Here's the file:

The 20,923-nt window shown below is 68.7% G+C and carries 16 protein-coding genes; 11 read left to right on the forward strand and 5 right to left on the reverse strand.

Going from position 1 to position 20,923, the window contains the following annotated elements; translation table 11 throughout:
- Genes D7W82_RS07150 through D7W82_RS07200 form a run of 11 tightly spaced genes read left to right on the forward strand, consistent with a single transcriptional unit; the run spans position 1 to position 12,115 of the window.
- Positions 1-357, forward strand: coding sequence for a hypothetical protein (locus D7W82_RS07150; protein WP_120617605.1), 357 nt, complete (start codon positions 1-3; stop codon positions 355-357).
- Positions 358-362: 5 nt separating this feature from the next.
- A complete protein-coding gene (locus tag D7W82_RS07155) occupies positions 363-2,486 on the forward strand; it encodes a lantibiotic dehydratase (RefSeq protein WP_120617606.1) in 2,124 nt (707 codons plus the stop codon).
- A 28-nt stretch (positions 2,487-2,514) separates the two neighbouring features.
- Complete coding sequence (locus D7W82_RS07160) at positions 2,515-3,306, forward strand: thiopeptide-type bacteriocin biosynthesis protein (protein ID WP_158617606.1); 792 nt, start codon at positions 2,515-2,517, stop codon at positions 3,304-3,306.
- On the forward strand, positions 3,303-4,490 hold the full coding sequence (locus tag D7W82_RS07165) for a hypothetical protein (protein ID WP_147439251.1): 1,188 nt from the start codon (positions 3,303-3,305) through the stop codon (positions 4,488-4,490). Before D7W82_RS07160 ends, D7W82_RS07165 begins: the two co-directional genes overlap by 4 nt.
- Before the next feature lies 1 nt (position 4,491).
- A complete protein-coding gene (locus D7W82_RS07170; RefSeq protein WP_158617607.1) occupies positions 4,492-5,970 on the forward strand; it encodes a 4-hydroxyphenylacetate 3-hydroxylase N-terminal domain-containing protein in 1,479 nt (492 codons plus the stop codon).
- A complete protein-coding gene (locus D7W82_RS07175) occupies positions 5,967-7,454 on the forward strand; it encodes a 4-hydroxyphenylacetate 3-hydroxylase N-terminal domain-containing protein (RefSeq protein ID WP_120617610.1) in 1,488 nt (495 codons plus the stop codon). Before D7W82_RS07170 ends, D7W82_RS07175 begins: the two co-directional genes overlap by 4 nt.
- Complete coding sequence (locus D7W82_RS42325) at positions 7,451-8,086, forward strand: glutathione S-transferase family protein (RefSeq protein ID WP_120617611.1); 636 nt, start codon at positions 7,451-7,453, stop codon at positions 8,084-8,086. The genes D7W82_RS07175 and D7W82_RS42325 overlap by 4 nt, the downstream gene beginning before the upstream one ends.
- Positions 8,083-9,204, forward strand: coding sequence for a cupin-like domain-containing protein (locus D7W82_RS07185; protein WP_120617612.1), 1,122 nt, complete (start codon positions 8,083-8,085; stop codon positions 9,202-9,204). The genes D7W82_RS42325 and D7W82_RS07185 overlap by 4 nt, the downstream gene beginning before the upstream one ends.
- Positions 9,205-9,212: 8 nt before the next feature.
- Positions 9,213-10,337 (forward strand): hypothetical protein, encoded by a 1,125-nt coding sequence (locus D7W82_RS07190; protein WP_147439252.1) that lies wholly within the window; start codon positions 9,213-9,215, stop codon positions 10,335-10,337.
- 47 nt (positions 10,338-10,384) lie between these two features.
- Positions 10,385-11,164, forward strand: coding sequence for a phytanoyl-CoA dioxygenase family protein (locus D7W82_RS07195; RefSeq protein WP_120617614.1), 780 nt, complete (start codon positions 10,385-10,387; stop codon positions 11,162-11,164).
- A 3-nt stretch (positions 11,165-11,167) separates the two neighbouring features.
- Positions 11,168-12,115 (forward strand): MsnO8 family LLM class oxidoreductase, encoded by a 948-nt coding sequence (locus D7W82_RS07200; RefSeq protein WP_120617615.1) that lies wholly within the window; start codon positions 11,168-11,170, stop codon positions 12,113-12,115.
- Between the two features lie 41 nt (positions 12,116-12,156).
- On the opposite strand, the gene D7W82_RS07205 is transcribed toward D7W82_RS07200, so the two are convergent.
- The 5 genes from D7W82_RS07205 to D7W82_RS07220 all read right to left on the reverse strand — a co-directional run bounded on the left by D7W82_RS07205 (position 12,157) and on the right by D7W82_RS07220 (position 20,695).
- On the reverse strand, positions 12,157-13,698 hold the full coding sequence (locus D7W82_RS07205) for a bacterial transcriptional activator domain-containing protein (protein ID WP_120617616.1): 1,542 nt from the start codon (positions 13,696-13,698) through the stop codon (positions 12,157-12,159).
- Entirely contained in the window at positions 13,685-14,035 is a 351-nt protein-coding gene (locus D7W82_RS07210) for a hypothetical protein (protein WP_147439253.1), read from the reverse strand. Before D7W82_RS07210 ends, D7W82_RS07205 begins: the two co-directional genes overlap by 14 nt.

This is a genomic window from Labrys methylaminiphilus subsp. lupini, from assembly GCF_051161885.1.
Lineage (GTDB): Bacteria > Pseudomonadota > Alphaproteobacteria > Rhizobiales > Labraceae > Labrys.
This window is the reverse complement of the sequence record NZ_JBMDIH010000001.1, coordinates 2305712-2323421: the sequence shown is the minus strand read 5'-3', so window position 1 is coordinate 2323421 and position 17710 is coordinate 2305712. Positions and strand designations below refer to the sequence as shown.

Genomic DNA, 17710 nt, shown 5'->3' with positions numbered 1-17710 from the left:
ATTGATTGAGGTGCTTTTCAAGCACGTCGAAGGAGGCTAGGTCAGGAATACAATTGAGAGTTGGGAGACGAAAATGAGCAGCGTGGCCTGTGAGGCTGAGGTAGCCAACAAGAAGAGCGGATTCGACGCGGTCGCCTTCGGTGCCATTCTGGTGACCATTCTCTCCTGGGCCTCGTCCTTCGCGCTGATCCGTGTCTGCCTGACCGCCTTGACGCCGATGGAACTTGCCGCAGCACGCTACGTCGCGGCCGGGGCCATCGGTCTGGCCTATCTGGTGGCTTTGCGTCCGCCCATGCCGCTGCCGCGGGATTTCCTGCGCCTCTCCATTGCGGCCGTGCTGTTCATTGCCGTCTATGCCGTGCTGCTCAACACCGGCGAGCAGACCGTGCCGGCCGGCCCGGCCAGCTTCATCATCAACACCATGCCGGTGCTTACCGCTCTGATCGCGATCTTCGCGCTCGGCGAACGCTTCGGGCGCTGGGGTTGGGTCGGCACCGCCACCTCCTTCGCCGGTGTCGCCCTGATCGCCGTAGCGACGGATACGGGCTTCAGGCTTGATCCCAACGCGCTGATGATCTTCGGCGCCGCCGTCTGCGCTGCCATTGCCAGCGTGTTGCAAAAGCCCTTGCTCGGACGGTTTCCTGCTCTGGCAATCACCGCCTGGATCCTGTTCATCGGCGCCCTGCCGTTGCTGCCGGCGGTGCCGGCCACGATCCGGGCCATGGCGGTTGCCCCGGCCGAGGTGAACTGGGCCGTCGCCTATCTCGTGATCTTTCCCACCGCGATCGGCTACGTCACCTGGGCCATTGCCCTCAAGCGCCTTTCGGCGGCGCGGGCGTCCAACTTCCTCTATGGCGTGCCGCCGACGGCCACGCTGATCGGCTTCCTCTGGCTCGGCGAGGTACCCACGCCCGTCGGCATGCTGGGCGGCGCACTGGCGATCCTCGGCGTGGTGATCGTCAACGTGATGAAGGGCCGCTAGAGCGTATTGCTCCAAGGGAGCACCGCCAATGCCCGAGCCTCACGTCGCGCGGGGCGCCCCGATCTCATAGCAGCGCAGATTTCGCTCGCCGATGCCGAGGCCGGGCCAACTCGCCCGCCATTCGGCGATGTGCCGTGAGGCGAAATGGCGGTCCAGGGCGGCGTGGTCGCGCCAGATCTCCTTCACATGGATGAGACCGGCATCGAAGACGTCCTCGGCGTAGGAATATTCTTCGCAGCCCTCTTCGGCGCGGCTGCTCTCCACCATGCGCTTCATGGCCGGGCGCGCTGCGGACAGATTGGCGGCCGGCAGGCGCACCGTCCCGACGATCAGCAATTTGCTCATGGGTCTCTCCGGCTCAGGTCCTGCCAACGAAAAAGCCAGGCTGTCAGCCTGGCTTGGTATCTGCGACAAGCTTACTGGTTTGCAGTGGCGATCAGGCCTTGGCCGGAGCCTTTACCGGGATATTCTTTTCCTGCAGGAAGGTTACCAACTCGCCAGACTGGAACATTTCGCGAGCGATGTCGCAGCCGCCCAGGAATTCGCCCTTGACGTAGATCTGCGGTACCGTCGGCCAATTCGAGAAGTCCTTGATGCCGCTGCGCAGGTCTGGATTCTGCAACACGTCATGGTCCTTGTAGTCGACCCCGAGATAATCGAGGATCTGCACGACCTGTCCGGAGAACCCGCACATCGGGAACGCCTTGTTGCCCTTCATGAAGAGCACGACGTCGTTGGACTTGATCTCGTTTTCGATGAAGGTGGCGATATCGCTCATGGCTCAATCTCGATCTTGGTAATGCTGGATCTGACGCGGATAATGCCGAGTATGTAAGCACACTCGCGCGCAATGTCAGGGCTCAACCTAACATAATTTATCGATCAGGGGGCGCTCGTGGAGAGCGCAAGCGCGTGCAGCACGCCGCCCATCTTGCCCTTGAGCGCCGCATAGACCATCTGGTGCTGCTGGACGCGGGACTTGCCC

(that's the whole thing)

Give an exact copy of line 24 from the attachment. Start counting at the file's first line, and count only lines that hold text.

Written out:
- On the reverse strand, positions 12,157-13,698 hold the full coding sequence (locus D7W82_RS07205) for a bacterial transcriptional activator domain-containing protein (protein ID WP_120617616.1): 1,542 nt from the start codon (positions 13,696-13,698) through the stop codon (positions 12,157-12,159).